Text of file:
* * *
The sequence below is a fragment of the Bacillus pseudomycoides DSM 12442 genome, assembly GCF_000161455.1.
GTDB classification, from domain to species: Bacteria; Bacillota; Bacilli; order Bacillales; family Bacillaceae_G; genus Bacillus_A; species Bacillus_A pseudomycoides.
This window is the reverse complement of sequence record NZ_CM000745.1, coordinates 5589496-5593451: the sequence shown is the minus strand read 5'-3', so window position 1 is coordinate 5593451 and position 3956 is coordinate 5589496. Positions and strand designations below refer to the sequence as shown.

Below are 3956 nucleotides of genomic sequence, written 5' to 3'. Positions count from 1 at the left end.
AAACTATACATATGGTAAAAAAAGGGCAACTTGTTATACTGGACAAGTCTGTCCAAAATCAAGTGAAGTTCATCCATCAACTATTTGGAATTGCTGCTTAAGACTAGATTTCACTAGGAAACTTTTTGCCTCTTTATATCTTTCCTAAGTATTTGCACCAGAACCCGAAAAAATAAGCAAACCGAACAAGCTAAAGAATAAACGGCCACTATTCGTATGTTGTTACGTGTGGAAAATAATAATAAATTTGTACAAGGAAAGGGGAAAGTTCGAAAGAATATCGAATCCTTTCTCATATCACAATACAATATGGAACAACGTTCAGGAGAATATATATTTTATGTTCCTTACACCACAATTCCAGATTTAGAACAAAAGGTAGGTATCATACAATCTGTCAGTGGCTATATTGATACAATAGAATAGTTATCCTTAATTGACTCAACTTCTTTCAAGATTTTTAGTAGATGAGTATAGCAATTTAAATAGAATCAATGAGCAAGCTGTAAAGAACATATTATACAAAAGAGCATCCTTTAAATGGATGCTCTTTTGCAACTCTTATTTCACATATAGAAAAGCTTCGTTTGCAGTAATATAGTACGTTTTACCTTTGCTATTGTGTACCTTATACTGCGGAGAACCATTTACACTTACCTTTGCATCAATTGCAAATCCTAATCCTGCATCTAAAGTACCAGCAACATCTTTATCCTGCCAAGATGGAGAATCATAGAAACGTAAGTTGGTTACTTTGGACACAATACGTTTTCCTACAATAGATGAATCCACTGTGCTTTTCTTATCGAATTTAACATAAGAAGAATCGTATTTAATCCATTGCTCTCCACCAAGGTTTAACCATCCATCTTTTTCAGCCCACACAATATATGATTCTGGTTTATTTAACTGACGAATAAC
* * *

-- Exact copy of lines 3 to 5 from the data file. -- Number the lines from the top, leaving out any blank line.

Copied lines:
This window is the reverse complement of sequence record NZ_CM000745.1, coordinates 5589496-5593451: the sequence shown is the minus strand read 5'-3', so window position 1 is coordinate 5593451 and position 3956 is coordinate 5589496. Positions and strand designations below refer to the sequence as shown.

Below are 3956 nucleotides of genomic sequence, written 5' to 3'. Positions count from 1 at the left end.
AAACTATACATATGGTAAAAAAAGGGCAACTTGTTATACTGGACAAGTCTGTCCAAAATCAAGTGAAGTTCATCCATCAACTATTTGGAATTGCTGCTTAAGACTAGATTTCACTAGGAAACTTTTTGCCTCTTTATATCTTTCCTAAGTATTTGCACCAGAACCCGAAAAAATAAGCAAACCGAACAAGCTAAAGAATAAACGGCCACTATTCGTATGTTGTTACGTGTGGAAAATAATAATAAATTTGTACAAGGAAAGGGGAAAGTTCGAAAGAATATCGAATCCTTTCTCATATCACAATACAATATGGAACAACGTTCAGGAGAATATATATTTTATGTTCCTTACACCACAATTCCAGATTTAGAACAAAAGGTAGGTATCATACAATCTGTCAGTGGCTATATTGATACAATAGAATAGTTATCCTTAATTGACTCAACTTCTTTCAAGATTTTTAGTAGATGAGTATAGCAATTTAAATAGAATCAATGAGCAAGCTGTAAAGAACATATTATACAAAAGAGCATCCTTTAAATGGATGCTCTTTTGCAACTCTTATTTCACATATAGAAAAGCTTCGTTTGCAGTAATATAGTACGTTTTACCTTTGCTATTGTGTACCTTATACTGCGGAGAACCATTTACACTTACCTTTGCATCAATTGCAAATCCTAATCCTGCATCTAAAGTACCAGCAACATCTTTATCCTGCCAAGATGGAGAATCATAGAAACGTAAGTTGGTTACTTTGGACACAATACGTTTTCCTACAATAGATGAATCCACTGTGCTTTTCTTATCGAATTTAACATAAGAAGAATCGTATTTAATCCATTGCTCTCCACCAAGGTTTAACCATCCATCTTTTTCAGCCCACACAATATATGATTCTGGTTTATTTAACTGACGAATAAC